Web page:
On Thursday, President Donald Trump tweeted that Washington, D.C., has always had a leaking problem and that “low-life leakers” will be caught. He has reportedly ordered an internal investigation to identify how sensitive information about his calls with foreign leaders and national security matters made their way to the press.
Trump's threat of retribution—along with his earlier comments about "illegal leaks"—is feeding a culture of paranoia that's prompted White House staffers to shore up their communications for fear of being accused of unsanctioned contact with the media. Axios reports that they are flocking to Confide, a secret messaging app that deletes chats after they’re read.
Confide's newfound reputation as a tool for Republican officials and members of the Trump administration has resulted in an “enormous spike” in usage and engagement, the app's co-founder and president Jon Brod told Fortune. The secretive app founded in 2013 as “Snapchat for professionals” would not disclose user figures, but Brod says the number of new sign-ups this week is triple last week’s total.
Brod says his company does not conduct formal marketing campaigns, so the app’s popularity has spread through word-of-mouth. The app is available in 15 different languages and is being used in more than 180 countries. Since 2013, it has raised about $3 million from Google Ventures, SV Angel, and Billy Bush (yes, the same Billy Bush featured prominently in Trump's Access Hollywood tape).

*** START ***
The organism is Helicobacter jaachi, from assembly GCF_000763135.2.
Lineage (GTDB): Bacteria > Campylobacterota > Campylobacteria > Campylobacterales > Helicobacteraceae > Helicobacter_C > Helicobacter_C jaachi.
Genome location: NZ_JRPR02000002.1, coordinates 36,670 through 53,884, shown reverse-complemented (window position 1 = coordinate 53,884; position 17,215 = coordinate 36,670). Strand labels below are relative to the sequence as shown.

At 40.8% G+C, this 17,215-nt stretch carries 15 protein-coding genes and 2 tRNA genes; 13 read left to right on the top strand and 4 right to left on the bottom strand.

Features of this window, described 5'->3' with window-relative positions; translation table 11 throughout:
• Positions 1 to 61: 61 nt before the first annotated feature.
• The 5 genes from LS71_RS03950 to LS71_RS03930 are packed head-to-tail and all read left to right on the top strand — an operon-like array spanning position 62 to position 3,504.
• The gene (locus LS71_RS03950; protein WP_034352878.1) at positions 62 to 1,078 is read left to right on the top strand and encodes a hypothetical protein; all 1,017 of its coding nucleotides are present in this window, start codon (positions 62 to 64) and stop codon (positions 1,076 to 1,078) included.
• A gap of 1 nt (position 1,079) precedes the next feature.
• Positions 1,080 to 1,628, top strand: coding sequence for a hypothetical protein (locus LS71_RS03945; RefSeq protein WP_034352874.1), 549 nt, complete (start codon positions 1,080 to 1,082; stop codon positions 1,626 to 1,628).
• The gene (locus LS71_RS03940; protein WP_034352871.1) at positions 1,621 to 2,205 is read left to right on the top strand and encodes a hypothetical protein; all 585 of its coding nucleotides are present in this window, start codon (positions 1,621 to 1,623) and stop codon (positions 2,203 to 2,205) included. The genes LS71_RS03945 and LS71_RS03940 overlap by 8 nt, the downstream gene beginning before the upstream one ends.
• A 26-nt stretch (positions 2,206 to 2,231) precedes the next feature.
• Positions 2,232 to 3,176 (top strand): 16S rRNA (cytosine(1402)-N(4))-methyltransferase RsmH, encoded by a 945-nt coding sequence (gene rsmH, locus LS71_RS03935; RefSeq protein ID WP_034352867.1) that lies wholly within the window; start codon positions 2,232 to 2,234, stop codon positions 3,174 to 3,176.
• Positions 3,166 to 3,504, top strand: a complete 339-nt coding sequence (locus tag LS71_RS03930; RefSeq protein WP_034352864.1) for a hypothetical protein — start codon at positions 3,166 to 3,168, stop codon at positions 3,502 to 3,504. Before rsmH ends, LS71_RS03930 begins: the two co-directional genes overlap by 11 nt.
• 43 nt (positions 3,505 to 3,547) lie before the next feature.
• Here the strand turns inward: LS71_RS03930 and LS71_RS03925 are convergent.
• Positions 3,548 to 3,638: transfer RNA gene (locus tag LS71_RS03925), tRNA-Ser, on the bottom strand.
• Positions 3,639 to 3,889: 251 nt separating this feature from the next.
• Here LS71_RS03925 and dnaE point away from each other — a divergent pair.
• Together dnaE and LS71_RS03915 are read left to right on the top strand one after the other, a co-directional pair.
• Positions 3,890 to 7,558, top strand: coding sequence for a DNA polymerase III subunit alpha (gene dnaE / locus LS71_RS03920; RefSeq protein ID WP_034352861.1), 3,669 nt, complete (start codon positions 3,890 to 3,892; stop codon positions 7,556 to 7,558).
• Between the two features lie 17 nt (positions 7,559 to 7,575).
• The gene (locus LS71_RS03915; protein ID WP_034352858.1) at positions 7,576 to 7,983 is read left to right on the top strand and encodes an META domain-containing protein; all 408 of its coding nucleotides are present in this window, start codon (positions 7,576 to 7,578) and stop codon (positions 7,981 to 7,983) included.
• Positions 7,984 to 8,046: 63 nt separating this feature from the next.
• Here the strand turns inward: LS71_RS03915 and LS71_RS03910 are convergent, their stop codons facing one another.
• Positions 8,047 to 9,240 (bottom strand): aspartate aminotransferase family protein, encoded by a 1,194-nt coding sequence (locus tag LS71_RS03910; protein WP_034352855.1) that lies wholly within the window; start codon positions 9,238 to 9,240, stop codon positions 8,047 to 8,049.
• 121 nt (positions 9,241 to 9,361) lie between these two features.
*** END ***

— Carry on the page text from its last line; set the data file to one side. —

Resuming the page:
Brod told Fortune that Confide has seen "accelerated growth" since the election. “We see a spike for virtually all well-publicized communication hacks and leaks,” he said.
Indeed, the app has gained popularity after key security events in its short life. It experienced its first boost during “Celebgate,” the scandal during which a hacker leaked nude photos of high-profile female celebrities, including actress Jennifer Lawrence and model Kate Upton.
Usage then spiked again after Sony Pictures was hacked in November of 2014. The leak included information about unreleased movies, internal emails, and employee Social Security numbers.
Confide also saw an increase in new user sign-ups in 2016 after a Russian group leaked thousands of emails belonging to Democratic National Committee officials.
It’s worth noting that using an encrypted messaging app like Confide can pose legal concerns. The onus is on users to make sure they abide by the law and use the app strictly for personal communications.
“If these apps are being used by White House staff, it raises very disturbing questions about compliance with the Presidential Records Act specifically, and more broadly the Federal Records Act,” David Vladeck, a communications and technology law researcher at Georgetown Law School, told Wired. “The whole point of these statutes is to assure that our nation’s history is neither lost nor manufactured, and the kinds of apps that obliterate the messages are completely incompatible with that and at odds with the law.”